Innovation Cycles Are Getting Shorter, Here’s How Each Wave Compares

The human race has come up with numerous innovations, with the first wave coming about during the Industrial Revolution. Over a 60 year period from 1785 to 1845, water power, textiles and iron smelting saw unprecedented advancements. In spite of the fact that this is the case, each subsequent wave of innovation saw the time period shrink further.

The second wave took 55 years to finish, and it brough with it steam power, rail and the proliferation of steel. Starting in 1900, the third wave shaved another five years off of the innovation cycle, and within 50 years electricity, chemicals and the internal combustion engine became commonplace.

With all of that having been said and now out of the way, it is important to note that the fourth cycle saw an even sharper decrease in the number of years it required to fully play out. Between 1950 and 1990, petrochemicals, electronics and aviation drove the fourth wave of innovation.

1990 is when the fifth wave began, and it is the one that people will be most familiar with because of the fact that this is the sort of thing that could potentially end up giving us the internet, software as well as the new media landscape that we all rely on. It completed its cycle in 2020, after which the fifth wave came into existence.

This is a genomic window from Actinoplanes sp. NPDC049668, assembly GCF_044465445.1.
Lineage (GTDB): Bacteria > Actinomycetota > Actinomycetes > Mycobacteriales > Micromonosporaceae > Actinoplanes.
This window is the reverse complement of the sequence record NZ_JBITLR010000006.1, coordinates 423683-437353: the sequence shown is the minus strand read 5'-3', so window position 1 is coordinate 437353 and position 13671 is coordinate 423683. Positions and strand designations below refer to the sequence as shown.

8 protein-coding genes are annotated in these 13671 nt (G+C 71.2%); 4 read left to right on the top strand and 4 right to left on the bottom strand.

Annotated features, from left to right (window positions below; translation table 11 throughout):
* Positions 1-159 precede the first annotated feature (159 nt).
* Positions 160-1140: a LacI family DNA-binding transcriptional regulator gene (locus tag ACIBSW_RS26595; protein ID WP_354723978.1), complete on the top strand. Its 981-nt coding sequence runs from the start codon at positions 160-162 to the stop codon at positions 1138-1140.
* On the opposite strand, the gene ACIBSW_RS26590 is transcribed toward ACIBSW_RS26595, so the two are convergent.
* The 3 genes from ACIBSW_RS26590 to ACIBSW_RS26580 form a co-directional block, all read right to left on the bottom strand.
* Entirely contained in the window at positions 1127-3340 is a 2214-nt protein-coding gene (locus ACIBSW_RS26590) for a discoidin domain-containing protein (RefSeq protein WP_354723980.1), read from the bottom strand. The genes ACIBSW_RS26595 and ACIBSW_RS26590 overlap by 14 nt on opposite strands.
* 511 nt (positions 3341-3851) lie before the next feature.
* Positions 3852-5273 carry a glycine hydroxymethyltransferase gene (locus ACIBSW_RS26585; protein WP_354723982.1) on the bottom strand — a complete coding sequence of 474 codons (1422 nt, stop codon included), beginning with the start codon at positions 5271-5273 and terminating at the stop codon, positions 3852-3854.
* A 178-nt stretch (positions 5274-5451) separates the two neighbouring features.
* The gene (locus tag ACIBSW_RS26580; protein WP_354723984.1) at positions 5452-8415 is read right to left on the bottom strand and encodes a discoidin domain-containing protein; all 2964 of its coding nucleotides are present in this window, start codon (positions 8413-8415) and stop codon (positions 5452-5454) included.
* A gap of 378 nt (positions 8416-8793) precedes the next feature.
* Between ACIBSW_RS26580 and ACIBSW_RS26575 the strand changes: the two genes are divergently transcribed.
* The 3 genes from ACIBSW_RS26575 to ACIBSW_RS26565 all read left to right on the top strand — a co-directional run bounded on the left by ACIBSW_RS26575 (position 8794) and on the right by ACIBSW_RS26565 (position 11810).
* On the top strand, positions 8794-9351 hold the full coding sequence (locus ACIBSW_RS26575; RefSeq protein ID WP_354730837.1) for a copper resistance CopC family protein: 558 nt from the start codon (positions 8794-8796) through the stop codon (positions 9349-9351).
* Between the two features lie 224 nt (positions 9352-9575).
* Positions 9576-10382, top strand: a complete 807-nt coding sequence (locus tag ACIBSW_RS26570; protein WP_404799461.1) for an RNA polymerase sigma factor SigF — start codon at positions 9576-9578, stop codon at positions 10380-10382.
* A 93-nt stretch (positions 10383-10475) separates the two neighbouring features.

We are currently going through this fifth wave of the innovation cycle. Artificial intelligence, the Internet of Things, drone technology and clean tech are just some of the many inventions that will serve as a hallmark of the fifth wave. Based on the decreases we have seen in time periods with previous waves, this fifth wave should take no more than 20 to 25 years to play out.

This means that we may enter the fourth wave as soon as 2040, and it will be interesting to see what inventions it brings to the table. No doubt they will be influenced by what came before, although there is always the chance that it will include inventions that no one could have predicted just a short while ago.

Innovation Cycles Are Getting Shorter, Here’s How Each Wave Compares
H/T: VisualCapitalist

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